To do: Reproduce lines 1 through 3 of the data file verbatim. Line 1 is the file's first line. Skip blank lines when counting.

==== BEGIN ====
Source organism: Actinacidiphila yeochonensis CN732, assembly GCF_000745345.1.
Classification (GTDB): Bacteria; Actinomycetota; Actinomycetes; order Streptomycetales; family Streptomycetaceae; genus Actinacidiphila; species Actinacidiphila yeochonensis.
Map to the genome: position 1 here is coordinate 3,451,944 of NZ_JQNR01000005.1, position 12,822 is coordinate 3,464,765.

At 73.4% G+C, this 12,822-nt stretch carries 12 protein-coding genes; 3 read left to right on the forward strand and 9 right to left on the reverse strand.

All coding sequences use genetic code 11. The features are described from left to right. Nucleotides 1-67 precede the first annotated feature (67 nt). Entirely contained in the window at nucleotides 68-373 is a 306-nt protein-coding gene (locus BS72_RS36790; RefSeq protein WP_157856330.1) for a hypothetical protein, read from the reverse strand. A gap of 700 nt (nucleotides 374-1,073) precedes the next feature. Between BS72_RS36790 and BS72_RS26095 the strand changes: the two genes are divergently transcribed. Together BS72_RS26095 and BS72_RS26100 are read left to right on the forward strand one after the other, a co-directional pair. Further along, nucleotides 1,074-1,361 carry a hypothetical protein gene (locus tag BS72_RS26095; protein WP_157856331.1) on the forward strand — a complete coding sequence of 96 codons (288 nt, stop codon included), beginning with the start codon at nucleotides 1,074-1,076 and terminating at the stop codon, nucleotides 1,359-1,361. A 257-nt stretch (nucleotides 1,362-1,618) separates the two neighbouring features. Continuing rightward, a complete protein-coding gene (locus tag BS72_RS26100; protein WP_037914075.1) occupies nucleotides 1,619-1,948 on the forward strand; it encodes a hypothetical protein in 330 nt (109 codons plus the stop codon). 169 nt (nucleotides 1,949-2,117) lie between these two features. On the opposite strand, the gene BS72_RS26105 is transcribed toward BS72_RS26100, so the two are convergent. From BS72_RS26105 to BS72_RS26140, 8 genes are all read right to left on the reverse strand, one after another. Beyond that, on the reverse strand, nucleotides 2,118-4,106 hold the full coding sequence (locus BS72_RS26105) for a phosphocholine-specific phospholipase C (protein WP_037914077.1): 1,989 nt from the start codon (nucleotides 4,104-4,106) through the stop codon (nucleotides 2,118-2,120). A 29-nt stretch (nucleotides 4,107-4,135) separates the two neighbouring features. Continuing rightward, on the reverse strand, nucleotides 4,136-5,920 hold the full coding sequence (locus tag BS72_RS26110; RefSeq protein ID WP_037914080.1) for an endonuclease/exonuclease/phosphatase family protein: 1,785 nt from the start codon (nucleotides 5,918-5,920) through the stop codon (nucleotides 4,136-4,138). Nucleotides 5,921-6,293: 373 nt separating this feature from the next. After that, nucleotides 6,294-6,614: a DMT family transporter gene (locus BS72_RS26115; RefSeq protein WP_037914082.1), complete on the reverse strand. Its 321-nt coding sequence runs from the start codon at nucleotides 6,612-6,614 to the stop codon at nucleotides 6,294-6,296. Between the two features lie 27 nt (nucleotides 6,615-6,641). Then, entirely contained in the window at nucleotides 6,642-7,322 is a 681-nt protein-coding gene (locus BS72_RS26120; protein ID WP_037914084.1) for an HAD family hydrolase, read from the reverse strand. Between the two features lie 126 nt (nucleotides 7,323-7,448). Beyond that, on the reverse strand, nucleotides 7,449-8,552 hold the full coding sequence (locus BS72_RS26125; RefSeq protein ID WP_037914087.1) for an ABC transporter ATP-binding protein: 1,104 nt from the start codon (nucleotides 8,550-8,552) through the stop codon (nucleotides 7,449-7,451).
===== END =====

Source organism: Actinacidiphila yeochonensis CN732, assembly GCF_000745345.1.
Classification (GTDB): Bacteria; Actinomycetota; Actinomycetes; order Streptomycetales; family Streptomycetaceae; genus Actinacidiphila; species Actinacidiphila yeochonensis.
Map to the genome: position 1 here is coordinate 3,451,944 of NZ_JQNR01000005.1, position 12,822 is coordinate 3,464,765.